SimpleRadio Standalone, it’s become a staple of DCS World multiplayer and for the last several weeks its been available to the IL-2: Great Battles multiplayer community. Although many are now using it, others have yet to check it out. What is SRS? How can it be used? How do you set it up? How are some of the servers using it? Let’s have a look!
SRS is a voice over IP (VOIP) solution that’s not unlike Discord or Teamspeak. The uniqueness of the software is not really what it does but how it integrates with the sim. Although DCS World still has the best implementation, where you click the radio in the cockpit and SRS functions in response, the IL-2 version still works great.
Similar to TeamSpeak channels and Discord rooms, SRS will put you in with a group of players except the terminology and the attempt at simulation takes it a step towards the authentic with rooms and channels being replaced by radio frequency.
The controls? A configurable push to talk button, a radio channel change button and an optional overlay are all that you need to get it to work. Microphone is optional too.
There are resources for getting started with SRS and downloading the software. Here’s what you need:
- Installation and Usage of SRS for IL-2 (Voice Comms App)
- Download SRS from GitHub
- Support SRS creator Ciribob on his Patreon
Communicating with your fellow pilots
Most IL-2 servers now have SRS setup and running and with it the door to greater team communication is now open. SRS is persistent with the multiplayer server and in a situation where most people are on SRS it becomes a boon to team coordination as squadrons, already using their own private Discord and TeamSpeak channels, can also be on SRS reporting their actions and coordinating with the overall team effort.
Most servers now indicate which radio channel is intended for which purpose. Many WWII fighters had a series of four or five pre-set radio channels with numbers or letters together with a pre-briefed usage for each indicating their use. CombatBox for example suggests general command and control for channel 1 and channel 2 for airfield operations with the remaining available channels (now numbering about 10) for groups to break off into and use.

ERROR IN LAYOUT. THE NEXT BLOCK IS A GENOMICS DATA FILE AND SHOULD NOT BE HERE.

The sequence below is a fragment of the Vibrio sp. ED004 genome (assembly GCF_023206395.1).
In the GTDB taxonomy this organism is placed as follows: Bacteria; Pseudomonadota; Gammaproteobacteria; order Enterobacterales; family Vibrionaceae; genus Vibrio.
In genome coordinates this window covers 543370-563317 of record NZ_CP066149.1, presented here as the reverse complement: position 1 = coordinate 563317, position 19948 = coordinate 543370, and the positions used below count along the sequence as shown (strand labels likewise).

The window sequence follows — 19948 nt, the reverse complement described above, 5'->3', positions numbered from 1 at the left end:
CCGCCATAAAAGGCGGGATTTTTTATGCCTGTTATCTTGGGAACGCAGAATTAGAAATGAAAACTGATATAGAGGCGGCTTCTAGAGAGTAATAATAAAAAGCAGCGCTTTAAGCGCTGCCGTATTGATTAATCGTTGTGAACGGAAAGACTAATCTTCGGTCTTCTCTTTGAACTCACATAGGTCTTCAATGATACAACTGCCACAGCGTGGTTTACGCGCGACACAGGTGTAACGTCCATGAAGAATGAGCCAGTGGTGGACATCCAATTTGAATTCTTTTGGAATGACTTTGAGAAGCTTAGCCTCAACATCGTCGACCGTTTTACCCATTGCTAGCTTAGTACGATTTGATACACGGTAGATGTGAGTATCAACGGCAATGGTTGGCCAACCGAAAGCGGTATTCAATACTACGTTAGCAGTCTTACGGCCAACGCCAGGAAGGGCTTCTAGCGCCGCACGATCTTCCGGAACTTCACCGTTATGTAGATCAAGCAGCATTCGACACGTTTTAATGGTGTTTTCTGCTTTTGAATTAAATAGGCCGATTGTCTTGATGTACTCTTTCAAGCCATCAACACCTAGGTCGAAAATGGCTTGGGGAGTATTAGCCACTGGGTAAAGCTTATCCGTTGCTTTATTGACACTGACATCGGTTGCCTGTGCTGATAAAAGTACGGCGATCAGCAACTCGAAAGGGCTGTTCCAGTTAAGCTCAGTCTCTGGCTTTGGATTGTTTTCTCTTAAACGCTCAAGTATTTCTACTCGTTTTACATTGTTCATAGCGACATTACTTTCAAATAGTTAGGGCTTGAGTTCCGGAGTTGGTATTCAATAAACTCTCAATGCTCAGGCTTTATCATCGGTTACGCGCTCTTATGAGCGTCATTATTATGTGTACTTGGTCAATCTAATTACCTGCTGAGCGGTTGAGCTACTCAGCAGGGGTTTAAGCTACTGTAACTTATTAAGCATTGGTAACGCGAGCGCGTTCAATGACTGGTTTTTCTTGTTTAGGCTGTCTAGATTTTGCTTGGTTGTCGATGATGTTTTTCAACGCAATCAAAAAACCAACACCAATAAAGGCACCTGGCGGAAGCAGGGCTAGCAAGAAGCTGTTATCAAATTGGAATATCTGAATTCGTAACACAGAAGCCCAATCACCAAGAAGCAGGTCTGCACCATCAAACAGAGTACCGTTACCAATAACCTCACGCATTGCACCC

More than just another voice over system, something like SRS is at least partly intended to add some immersion to the WWII pilot experience. With the pops and clicks of radio transmissions and the appropriate levels of voice modulation to the calls, it sounds more like being there in a WWII fighter than ever before.
One server has taken this an extra step as well. Combat Box now has event driven information messages broadcast on the appropriate channels telling players about what’s going on in the scenario. I tried it last night and was impressed. The accent and way of speaking was perfect and it does so much more for making the online scenarios feel alive – above and beyond any subtitled text appearing on the screen.
How do I use it?
First, if you have no microphone, you can still benefit from the added immersion if other players are using it and even more-so if you’re on a server like Combat Box that is using pre-recorded messages in addition to regular human communications.